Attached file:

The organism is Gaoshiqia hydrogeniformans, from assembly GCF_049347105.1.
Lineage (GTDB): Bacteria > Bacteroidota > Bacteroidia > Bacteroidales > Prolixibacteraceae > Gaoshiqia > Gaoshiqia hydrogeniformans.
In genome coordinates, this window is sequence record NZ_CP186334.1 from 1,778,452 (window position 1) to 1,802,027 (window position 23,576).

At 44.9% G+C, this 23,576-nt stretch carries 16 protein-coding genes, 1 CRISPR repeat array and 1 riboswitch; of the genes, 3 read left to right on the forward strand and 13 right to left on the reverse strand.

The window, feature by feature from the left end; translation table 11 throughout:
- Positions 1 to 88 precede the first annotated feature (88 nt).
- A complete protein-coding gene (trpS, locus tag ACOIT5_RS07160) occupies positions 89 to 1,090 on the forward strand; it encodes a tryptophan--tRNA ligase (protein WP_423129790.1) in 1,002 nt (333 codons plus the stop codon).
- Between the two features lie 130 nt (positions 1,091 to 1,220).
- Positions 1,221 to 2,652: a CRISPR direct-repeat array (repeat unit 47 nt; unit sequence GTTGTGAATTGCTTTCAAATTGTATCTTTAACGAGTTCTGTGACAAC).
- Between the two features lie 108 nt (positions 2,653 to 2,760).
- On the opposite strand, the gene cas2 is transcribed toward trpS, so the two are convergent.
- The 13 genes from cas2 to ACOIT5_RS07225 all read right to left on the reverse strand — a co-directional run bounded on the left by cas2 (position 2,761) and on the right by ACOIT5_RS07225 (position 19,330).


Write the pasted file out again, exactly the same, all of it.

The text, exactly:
The organism is Gaoshiqia hydrogeniformans, from assembly GCF_049347105.1.
Lineage (GTDB): Bacteria > Bacteroidota > Bacteroidia > Bacteroidales > Prolixibacteraceae > Gaoshiqia > Gaoshiqia hydrogeniformans.
In genome coordinates, this window is sequence record NZ_CP186334.1 from 1,778,452 (window position 1) to 1,802,027 (window position 23,576).

At 44.9% G+C, this 23,576-nt stretch carries 16 protein-coding genes, 1 CRISPR repeat array and 1 riboswitch; of the genes, 3 read left to right on the forward strand and 13 right to left on the reverse strand.

The window, feature by feature from the left end; translation table 11 throughout:
- Positions 1 to 88 precede the first annotated feature (88 nt).
- A complete protein-coding gene (trpS, locus tag ACOIT5_RS07160) occupies positions 89 to 1,090 on the forward strand; it encodes a tryptophan--tRNA ligase (protein WP_423129790.1) in 1,002 nt (333 codons plus the stop codon).
- Between the two features lie 130 nt (positions 1,091 to 1,220).
- Positions 1,221 to 2,652: a CRISPR direct-repeat array (repeat unit 47 nt; unit sequence GTTGTGAATTGCTTTCAAATTGTATCTTTAACGAGTTCTGTGACAAC).
- Between the two features lie 108 nt (positions 2,653 to 2,760).
- On the opposite strand, the gene cas2 is transcribed toward trpS, so the two are convergent.
- The 13 genes from cas2 to ACOIT5_RS07225 all read right to left on the reverse strand — a co-directional run bounded on the left by cas2 (position 2,761) and on the right by ACOIT5_RS07225 (position 19,330).